Track 1: Decline vs. Revival: Tempering the Impulse to Tear Down and Start Over
Urban Revitalization in the Midwest: Adaptation of Building Shells into Living Buildings
Wednesday, September 26
8:30 AM - 10:00 AM
Location: HYATT-Grand B
The Great Lakes industrial cities of Detroit and Bay City, Michigan, like many urban industrial centers across the U.S., are experiencing a resurgence in redevelopment of existing buildings. As we enter an era where more than half of the world’s population lives in urban areas, cities are seeing more of the existing underused and abandoned buildings adapted for new uses. This activity is drawing visitors and new residents to old downtown cores.
However, too often does the glamorous end product of redevelopment overshadow the complex path to its completion. Despite the growing momentum, the financial and personal investment is daunting and although the development of historic buildings share many of the same problem sets at the macro level, the solution is never straightforward as each building history and context presents unique restrictions. Spotlighting case studies is one way to refine the process and make redevelopment of historic buildings appealing to investors and communities.
Adapting historic office buildings to housing or hotel use requires design around a specific set of code requirements that were not considered during their original construction. Existing structure, mechanical, and electrical systems were not designed to support residential needs such as bathing, sleeping, and cooking. Character-defining historic features of these buildings must also be preserved, especially if historic tax credits are funding the work. Incorporating the historic elements from an office into housing or a hotel building can be an additional design challenge.
For this session, three case studies will be presented that exemplify the architectural, structural, mechanical, and code considerations involved in the transformation of a non-residential historic building into urban housing or hotel. The projects that will be discussed include:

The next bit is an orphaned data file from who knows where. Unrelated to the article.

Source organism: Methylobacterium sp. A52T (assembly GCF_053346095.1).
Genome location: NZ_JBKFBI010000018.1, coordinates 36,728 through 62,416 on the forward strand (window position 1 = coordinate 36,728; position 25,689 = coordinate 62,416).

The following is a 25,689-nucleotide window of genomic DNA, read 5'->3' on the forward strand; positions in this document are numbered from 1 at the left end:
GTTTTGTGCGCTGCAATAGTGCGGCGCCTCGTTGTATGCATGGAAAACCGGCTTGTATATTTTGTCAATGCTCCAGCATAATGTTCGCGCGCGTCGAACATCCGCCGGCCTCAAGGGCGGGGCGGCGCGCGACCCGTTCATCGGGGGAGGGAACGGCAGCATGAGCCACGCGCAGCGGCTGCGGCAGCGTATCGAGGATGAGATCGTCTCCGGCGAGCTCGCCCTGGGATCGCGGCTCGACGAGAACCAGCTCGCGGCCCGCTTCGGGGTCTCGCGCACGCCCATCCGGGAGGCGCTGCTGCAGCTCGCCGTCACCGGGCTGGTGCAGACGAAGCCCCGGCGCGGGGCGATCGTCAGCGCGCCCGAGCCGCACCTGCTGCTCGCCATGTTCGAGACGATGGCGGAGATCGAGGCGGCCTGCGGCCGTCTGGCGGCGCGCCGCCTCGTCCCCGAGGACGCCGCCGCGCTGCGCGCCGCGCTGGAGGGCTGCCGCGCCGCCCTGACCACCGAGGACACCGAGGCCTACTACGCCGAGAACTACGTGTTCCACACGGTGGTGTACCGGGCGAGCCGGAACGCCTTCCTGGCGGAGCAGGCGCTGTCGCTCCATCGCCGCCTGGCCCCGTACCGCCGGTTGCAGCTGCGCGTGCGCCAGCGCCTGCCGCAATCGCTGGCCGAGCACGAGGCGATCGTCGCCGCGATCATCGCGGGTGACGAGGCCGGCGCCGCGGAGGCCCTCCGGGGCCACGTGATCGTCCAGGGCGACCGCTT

• A 1925 former office and retail building in downtown Detroit that originally housed dress shops, millineries, and wholesale jewelry dealers and manufacturers is being rehabilitated as an extended stay hotel with 110 guest rooms. Construction will be completed December 2018.
• A 1926 former office building in downtown Detroit, originally constructed for the Wurlitzer Company for instrument display, sales, and music studios, rehabilitated as a 106 room boutique hotel. The rehabilitation includes four food and beverage venues within the building. This project will complete construction in April 2018.
• A 1891 former office building in downtown Bay City originally slated as a tear down for a drive-thru bank branch will be rehabilitated as 26 luxury apartment units. Construction on this building will be complete September 2018. This project allows for discussion of hotel requirements vs. apartment units and the challenges presented.
Key design issues related to code compliance, unit layout in an existing building, and historic preservation of significant interior elements will be presented for each case study.
- Upon completion, participant will be able to understand the important existing building conditions that impact the layout of residential or hotel units in a historic building.
- Upon completion, participant will be able to understand key code requirements related to a historic building where the use is changed to residential multifamily or hotel.
- Upon completion, participant will be able to understand key issues related to inserting residential mechanical, electrical, and plumbing within a historic building which was originally not built for residential use.
- Upon completion, participant will be able to understand historic preservation tax credit standards that impact layout of residential units in a building which was originally not built for residential use.